After morning tea we cycled along the back road between Macksville and Nambucca Heads. Thanks to the Coffs Harbour Council for providing great cycling info on their website. The road was quiet and pretty and we enjoyed the cycling under the shady trees. We arrived just north of Nambucca Heads and sat on a park bench and ate lunch. We didn’t go down into Nambucca Heads as we decided we’d continue north to Urunga. Urunga had been recommended to us by some grey nomads and we thought it best to make progress while the sun shines. The forecast for the next few days is for 100% chance of rain. We had no choice but to cycle 13km on the highway which was OK with a reasonable verge. It was nice to turn off onto another quiet back road that took us back to the beach and along to Urunga. As soon as we cycled into Urunga we knew we liked it as it has a great feel and nice cycle paths. We checked into the caravan park then went to the lively pub for a beer.
Today has been a nice day cycling and we feel we made good progress after stopping early yesterday.
Highlight of today: Nice quiet roads.
Stuarts Point this morning
View from the highway most cars don’t get to appreciate.
Nice back roads
||Total Distance: 1799.5km
Today didn’t go to plan but turned out OK. We planned to bike from South West Rocks to Nambucca Heads, a distance of 61km. We packed up a wet tent and set off in cloudy weather. After 30 minutes of cycling it started to rain. The rain got heavier and heavier and when we got to a petrol station we pulled over as it wasn’t safe cycling in a downpour. Going at the speed of a bicycle we observed torrents of water flowing over the road and not all drivers were slowing down. It would have been very easy for a car to hydroplane on a corner with so much water on the road.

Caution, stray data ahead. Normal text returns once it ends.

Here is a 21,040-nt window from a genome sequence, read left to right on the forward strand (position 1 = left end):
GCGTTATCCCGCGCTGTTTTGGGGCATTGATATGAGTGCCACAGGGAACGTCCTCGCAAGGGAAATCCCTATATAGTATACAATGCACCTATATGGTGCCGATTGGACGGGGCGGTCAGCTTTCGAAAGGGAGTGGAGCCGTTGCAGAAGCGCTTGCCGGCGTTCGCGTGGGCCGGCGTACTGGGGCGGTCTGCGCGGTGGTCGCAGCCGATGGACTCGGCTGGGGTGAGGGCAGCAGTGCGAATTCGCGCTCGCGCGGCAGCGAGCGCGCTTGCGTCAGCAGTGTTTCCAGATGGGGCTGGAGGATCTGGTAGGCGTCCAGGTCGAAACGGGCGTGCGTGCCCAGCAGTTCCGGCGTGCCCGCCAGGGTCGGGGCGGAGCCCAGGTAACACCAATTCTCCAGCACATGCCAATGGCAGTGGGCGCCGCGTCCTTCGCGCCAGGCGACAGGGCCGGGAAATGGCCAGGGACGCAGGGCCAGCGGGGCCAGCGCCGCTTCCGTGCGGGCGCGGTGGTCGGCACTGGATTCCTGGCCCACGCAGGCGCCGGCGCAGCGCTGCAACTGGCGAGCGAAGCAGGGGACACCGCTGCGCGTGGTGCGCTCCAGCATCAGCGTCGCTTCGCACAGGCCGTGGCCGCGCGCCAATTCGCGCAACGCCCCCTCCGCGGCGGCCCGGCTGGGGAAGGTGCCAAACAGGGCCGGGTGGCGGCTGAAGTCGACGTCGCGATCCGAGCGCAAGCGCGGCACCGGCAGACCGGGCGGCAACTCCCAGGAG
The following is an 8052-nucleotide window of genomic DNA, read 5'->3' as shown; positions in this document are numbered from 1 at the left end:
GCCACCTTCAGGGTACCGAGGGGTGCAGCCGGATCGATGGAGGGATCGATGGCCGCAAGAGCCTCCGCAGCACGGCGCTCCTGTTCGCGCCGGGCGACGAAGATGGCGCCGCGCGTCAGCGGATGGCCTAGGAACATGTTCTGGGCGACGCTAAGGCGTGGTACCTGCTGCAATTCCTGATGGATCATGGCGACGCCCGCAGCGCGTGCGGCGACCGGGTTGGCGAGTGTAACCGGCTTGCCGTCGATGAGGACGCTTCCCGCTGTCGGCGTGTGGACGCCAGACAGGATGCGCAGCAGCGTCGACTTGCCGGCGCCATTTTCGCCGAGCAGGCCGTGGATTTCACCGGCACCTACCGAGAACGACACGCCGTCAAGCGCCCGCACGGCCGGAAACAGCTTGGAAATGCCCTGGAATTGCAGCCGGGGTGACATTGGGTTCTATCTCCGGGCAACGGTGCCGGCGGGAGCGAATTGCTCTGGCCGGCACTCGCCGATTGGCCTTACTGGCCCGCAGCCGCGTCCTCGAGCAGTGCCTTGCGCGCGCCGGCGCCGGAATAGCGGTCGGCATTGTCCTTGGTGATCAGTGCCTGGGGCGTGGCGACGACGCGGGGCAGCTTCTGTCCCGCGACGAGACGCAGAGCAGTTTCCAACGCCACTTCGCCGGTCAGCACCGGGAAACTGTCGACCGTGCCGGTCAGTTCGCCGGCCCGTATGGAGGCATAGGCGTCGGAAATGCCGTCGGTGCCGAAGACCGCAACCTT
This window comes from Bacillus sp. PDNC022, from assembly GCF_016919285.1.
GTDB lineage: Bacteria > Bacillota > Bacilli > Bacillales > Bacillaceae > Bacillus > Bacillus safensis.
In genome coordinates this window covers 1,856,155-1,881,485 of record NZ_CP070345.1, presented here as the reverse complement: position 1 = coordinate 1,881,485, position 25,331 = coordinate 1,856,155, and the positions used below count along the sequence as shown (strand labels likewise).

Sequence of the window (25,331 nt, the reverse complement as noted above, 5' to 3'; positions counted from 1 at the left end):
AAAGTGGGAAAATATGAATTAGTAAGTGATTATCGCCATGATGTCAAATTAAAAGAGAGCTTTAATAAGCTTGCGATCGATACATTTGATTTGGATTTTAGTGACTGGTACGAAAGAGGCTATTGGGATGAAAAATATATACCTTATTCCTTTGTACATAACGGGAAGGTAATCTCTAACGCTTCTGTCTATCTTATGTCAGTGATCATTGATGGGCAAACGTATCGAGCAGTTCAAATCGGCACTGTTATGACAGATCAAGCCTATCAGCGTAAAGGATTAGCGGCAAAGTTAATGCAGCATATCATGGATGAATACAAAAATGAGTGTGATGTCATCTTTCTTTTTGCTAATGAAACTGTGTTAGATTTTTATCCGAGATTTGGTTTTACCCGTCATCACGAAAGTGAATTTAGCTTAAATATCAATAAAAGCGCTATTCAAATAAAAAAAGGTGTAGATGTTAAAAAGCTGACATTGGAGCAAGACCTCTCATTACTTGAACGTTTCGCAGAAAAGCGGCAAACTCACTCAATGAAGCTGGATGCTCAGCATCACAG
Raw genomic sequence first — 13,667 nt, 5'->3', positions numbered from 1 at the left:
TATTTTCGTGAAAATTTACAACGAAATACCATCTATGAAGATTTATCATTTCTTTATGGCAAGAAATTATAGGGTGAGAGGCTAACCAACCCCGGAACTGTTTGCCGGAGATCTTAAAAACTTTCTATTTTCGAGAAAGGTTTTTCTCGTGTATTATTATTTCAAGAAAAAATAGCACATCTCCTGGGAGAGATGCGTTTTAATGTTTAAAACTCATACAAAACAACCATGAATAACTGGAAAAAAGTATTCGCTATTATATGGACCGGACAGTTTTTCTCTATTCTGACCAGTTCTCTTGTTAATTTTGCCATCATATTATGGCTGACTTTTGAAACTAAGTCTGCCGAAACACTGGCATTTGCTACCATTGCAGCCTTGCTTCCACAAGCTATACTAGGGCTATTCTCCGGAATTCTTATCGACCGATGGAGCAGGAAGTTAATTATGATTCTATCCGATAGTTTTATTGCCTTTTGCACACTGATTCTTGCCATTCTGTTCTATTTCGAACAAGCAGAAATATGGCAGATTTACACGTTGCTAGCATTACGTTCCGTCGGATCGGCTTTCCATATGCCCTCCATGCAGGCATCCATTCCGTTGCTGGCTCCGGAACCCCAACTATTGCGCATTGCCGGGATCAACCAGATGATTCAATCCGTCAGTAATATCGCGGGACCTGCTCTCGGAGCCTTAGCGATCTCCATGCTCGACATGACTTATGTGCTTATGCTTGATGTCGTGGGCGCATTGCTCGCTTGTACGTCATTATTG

We waited for 15 minutes then set off again once the heaviest rain had past. The highway was busy but the verge was OK. It was still a pleasure to reach the turnoff to the quiet Stuarts Point road. About this time the rain seemed to ease to a steady drizzle and the cycling was good. We passed through pretty rural scenery with roadside stalls selling bananas and tropical fruit. We’ve noticed a change in the scenery in the last 100km. There are banana groves, flowering trees, hedges and bushes, more palms and the nights are warmer. We feel we’ve crossed some frost free line and are now in a more tropical region.
After 38km we reached the town of Stuarts Point. It was still drizzling and occasionally raining so we decided to call it a day at 11:30am. We could have carried on cycling but we thought it better to stop while we still felt good rather than push on and get cold. All the things cyclists need also fell into place in Stuarts Point, a warm cabin, laundry, and a small supermarket next to the caravan park. Everyone we met in Stuarts Point has been very friendly and we are pleased we’ve stopped here. We spent the afternoon drying out and our decision to stop has been good as it’s continued to rain all day.
Highlight of today: The unplanned stop at Stuarts Point.
||Total Distance: 1761.3km
South West Rocks is one of the nicest towns we’ve visited. We had the day off here today and we are really pleased we came to South West Rocks.